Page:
We need to keep you informed about what the parish is doing for our members and neighbors who are threatened by our government about their right to be living here in the United States.
We are joined up with several neighborhood churches and organizations so that among us we will be able to provide a safe place for those threatened to be deported or for families pulled apart by imprisonment or deportation of one or more of their members.
In our parish office, we have packets of information that anyone may pick up that contain the facts and information that a person or family will need to know to be prepared in case of arrest or detention.
With the other churches and organizations we are making sure that we have the things that people will need if detention r deportation happens to any member of our families.
We are organizing a workshop of legal experts so that our parishioners and neighbors will know the laws and their rights and will be able to lessen and lower their natural fears on Sunday, April 23rd.
We have not declared our parish a “Sanctuary Parish” because the exact meaning of those words are not clear in the laws of the United Stated, nor in the minds of most people. We do not want to promise something that we cannot deliver. However, we are a refuge and a safe place to be. No one will be turned away.
There is one exception to that:
No immigration police will be allowed on our property nor in our buildings, unless they have a court order - a warrant- signed by a judge.
Note” You as a homeowner or renter, have the same right. They cannot come into your home unless you let them in. they will threaten you, but the law is clear: They cannot force their way in without a warrant.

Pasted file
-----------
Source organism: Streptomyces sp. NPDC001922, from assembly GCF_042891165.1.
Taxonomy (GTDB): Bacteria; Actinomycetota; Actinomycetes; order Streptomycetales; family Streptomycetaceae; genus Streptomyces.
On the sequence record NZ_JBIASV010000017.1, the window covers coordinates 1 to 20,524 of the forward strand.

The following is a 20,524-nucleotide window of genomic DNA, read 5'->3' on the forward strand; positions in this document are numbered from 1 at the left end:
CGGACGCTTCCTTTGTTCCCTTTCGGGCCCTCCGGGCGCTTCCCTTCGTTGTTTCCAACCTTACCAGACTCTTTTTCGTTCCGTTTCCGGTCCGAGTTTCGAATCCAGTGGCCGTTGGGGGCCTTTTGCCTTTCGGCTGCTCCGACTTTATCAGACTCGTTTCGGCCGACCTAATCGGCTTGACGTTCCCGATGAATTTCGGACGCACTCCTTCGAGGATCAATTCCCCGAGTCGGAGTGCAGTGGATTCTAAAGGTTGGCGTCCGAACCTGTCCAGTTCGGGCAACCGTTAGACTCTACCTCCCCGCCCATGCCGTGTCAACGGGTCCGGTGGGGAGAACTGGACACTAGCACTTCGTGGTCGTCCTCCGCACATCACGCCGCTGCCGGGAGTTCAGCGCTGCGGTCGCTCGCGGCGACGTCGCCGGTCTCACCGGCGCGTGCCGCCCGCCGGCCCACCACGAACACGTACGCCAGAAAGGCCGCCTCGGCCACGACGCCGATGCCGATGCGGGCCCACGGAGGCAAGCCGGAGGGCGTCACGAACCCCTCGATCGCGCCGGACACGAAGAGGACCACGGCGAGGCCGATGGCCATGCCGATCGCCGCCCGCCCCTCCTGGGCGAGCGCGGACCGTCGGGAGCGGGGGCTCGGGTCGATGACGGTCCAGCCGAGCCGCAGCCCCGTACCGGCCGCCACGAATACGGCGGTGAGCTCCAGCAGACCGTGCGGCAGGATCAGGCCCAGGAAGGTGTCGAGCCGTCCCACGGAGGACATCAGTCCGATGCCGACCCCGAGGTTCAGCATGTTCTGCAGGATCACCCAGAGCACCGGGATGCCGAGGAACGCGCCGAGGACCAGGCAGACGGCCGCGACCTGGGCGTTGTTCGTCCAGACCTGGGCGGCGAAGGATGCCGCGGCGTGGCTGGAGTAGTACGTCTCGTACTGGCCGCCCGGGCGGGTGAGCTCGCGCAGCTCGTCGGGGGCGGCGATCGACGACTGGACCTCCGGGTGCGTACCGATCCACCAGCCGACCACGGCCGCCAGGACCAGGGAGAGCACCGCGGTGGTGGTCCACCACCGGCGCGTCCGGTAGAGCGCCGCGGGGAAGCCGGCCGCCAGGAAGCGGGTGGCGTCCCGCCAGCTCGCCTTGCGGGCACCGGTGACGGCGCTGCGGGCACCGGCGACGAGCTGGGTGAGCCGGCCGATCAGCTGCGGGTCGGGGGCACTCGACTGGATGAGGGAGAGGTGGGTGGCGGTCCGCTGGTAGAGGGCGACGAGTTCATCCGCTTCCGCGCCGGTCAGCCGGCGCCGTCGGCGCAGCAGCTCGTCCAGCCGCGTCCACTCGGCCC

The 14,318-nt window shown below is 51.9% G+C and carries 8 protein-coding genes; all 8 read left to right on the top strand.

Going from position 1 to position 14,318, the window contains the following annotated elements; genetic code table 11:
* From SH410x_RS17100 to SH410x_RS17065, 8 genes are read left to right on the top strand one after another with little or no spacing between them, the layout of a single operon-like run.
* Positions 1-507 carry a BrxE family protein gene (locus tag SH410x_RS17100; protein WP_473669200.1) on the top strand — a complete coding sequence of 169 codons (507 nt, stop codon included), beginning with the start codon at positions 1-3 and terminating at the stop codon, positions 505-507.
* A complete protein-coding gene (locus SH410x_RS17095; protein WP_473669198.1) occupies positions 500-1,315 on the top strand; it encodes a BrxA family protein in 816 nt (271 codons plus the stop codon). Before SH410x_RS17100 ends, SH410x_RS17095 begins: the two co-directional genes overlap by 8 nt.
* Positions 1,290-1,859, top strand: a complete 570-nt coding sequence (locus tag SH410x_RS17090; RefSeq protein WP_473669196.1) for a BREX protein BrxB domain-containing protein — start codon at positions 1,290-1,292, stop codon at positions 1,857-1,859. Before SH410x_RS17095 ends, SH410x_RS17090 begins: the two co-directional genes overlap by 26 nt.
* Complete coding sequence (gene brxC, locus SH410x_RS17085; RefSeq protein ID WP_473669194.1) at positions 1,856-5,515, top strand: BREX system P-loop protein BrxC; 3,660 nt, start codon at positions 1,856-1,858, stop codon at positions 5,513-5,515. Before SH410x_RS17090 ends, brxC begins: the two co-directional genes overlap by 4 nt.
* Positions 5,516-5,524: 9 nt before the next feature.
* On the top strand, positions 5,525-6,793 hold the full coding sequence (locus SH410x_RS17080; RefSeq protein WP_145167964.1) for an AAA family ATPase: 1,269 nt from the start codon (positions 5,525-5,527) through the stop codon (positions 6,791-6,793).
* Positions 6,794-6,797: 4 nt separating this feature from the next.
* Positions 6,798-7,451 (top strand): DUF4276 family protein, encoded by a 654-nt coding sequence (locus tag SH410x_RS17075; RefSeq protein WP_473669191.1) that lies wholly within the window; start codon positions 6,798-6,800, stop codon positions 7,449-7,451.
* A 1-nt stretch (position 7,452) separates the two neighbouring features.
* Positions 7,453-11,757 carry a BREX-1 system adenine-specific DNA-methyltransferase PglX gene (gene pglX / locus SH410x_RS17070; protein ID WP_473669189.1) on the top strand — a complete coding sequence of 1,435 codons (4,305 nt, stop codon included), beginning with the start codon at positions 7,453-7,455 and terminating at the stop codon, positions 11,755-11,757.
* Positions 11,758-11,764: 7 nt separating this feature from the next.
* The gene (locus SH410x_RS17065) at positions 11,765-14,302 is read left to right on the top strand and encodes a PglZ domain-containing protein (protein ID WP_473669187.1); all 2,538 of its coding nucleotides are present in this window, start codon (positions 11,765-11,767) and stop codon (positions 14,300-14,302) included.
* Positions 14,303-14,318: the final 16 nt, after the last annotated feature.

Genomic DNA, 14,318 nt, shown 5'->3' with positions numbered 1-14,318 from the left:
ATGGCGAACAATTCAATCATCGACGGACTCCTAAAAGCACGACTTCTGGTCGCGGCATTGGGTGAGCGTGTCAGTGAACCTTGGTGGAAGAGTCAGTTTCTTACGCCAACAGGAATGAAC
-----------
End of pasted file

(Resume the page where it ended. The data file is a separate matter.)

Our Social Justice Ministry, our Multi-Cultural Ministry, our Pastoral council and our staff will be continuing to be involved in all these various parts of the developing situation, and you will continue to be asked to help us to help our parishioners and neighbors in need.
We thank all of you most enthusiastically, because you have been right there when we needed anything. We pray for you and hope that you continue to pray for us as we try to be the parish Jesus would have wanted to belong to.
Necesitamos mantenerle informado acerca de lo que la parroquia está haciendo por nuestros miembros y vecinos amenazados por nuestro gobierno por su derecho a vivir aquí en los Estados Unidos.
Nos juntamos con varias iglesias y organizaciones de barrio para que entre nosotros podamos proveer un lugar seguro para aquellos que son amenazados a ser deportados o para familias separadas por encarcelamiento o deportación de uno o más de sus miembros.
En nuestra oficina parroquial tenemos paquetes de información que cualquier persona puede recoger que contengan los hechos e información que una persona o familia necesitará saber y para prepararse en caso de arresto o detención.
Con las otras iglesias y organizaciones estamos asegurándonos de que tenemos las cosas que la gente necesitará si la detención y deportación le sucede a cualquier miembro de nuestras familias.
Estamos organizando un taller de expertos legales para que nuestros feligreses y vecinos conozcan las leyes y sus derechos y puedan reducir y disminuir sus miedos naturales el Domingo 23 de abril.
No hemos declarado nuestra parroquia como "Parroquia del Santuario" porque el significado exacto de esas palabras no está claro en las leyes de los Estados Unidos, ni en la mente de la mayoría de la gente. No queremos prometer algo que no podemos cumplir. Sin embargo, somos un refugio y un lugar seguro para estar. Nadie será rechazado.
Hay una excepción a eso:
Ninguna policía de inmigración será permitida en nuestra propiedad ni en nuestros edificios, a menos que tengan una orden judicial -una orden- firmada por un juez.
Nota "Usted como propietario o inquilino, tiene el mismo derecho. Ellos no pueden entrar a tu casa a menos que los dejes entrar. Te amenazarán, pero la ley es clara: No pueden forzar su entrada sin una orden judicial.